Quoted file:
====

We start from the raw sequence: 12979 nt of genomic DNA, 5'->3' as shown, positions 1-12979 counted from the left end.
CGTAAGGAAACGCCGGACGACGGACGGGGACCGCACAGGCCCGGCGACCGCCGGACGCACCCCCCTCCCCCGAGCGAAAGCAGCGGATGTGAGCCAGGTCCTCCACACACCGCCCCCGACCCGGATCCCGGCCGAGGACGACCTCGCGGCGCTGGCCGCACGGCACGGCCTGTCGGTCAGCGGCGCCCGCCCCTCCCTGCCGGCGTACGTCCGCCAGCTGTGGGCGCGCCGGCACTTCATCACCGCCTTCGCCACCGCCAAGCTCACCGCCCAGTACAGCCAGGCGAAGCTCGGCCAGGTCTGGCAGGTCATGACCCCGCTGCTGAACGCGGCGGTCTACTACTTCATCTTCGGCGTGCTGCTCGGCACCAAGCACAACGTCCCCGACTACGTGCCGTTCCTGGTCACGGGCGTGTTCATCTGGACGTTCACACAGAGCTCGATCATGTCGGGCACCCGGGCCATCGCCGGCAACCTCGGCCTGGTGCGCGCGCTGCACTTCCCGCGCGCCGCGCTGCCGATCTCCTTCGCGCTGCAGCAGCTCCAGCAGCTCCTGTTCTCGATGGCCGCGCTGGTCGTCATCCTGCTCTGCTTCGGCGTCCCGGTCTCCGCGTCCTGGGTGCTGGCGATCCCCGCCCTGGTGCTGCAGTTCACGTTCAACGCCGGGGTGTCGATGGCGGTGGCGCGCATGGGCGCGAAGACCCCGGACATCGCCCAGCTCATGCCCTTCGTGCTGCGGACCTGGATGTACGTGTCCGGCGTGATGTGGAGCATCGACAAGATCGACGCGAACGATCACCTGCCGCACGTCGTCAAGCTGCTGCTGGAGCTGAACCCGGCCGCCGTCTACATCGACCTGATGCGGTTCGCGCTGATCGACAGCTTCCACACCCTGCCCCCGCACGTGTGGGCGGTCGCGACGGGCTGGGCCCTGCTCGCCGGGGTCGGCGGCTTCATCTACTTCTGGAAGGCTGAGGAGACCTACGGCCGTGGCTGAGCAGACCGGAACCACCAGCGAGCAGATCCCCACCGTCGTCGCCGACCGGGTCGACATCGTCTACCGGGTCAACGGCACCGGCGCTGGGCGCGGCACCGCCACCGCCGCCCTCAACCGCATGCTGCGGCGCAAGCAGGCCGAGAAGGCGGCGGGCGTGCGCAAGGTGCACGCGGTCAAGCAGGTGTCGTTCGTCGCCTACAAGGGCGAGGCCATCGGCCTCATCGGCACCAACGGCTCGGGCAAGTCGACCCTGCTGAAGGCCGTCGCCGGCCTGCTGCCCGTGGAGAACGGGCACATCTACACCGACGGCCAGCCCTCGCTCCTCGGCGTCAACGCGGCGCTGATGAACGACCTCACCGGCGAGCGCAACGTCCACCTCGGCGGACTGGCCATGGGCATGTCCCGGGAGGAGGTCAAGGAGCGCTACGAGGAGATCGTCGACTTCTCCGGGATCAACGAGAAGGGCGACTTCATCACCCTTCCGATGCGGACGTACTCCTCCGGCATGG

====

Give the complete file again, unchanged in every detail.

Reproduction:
We start from the raw sequence: 12979 nt of genomic DNA, 5'->3' as shown, positions 1-12979 counted from the left end.
CGTAAGGAAACGCCGGACGACGGACGGGGACCGCACAGGCCCGGCGACCGCCGGACGCACCCCCCTCCCCCGAGCGAAAGCAGCGGATGTGAGCCAGGTCCTCCACACACCGCCCCCGACCCGGATCCCGGCCGAGGACGACCTCGCGGCGCTGGCCGCACGGCACGGCCTGTCGGTCAGCGGCGCCCGCCCCTCCCTGCCGGCGTACGTCCGCCAGCTGTGGGCGCGCCGGCACTTCATCACCGCCTTCGCCACCGCCAAGCTCACCGCCCAGTACAGCCAGGCGAAGCTCGGCCAGGTCTGGCAGGTCATGACCCCGCTGCTGAACGCGGCGGTCTACTACTTCATCTTCGGCGTGCTGCTCGGCACCAAGCACAACGTCCCCGACTACGTGCCGTTCCTGGTCACGGGCGTGTTCATCTGGACGTTCACACAGAGCTCGATCATGTCGGGCACCCGGGCCATCGCCGGCAACCTCGGCCTGGTGCGCGCGCTGCACTTCCCGCGCGCCGCGCTGCCGATCTCCTTCGCGCTGCAGCAGCTCCAGCAGCTCCTGTTCTCGATGGCCGCGCTGGTCGTCATCCTGCTCTGCTTCGGCGTCCCGGTCTCCGCGTCCTGGGTGCTGGCGATCCCCGCCCTGGTGCTGCAGTTCACGTTCAACGCCGGGGTGTCGATGGCGGTGGCGCGCATGGGCGCGAAGACCCCGGACATCGCCCAGCTCATGCCCTTCGTGCTGCGGACCTGGATGTACGTGTCCGGCGTGATGTGGAGCATCGACAAGATCGACGCGAACGATCACCTGCCGCACGTCGTCAAGCTGCTGCTGGAGCTGAACCCGGCCGCCGTCTACATCGACCTGATGCGGTTCGCGCTGATCGACAGCTTCCACACCCTGCCCCCGCACGTGTGGGCGGTCGCGACGGGCTGGGCCCTGCTCGCCGGGGTCGGCGGCTTCATCTACTTCTGGAAGGCTGAGGAGACCTACGGCCGTGGCTGAGCAGACCGGAACCACCAGCGAGCAGATCCCCACCGTCGTCGCCGACCGGGTCGACATCGTCTACCGGGTCAACGGCACCGGCGCTGGGCGCGGCACCGCCACCGCCGCCCTCAACCGCATGCTGCGGCGCAAGCAGGCCGAGAAGGCGGCGGGCGTGCGCAAGGTGCACGCGGTCAAGCAGGTGTCGTTCGTCGCCTACAAGGGCGAGGCCATCGGCCTCATCGGCACCAACGGCTCGGGCAAGTCGACCCTGCTGAAGGCCGTCGCCGGCCTGCTGCCCGTGGAGAACGGGCACATCTACACCGACGGCCAGCCCTCGCTCCTCGGCGTCAACGCGGCGCTGATGAACGACCTCACCGGCGAGCGCAACGTCCACCTCGGCGGACTGGCCATGGGCATGTCCCGGGAGGAGGTCAAGGAGCGCTACGAGGAGATCGTCGACTTCTCCGGGATCAACGAGAAGGGCGACTTCATCACCCTTCCGATGCGGACGTACTCCTCCGGCATGG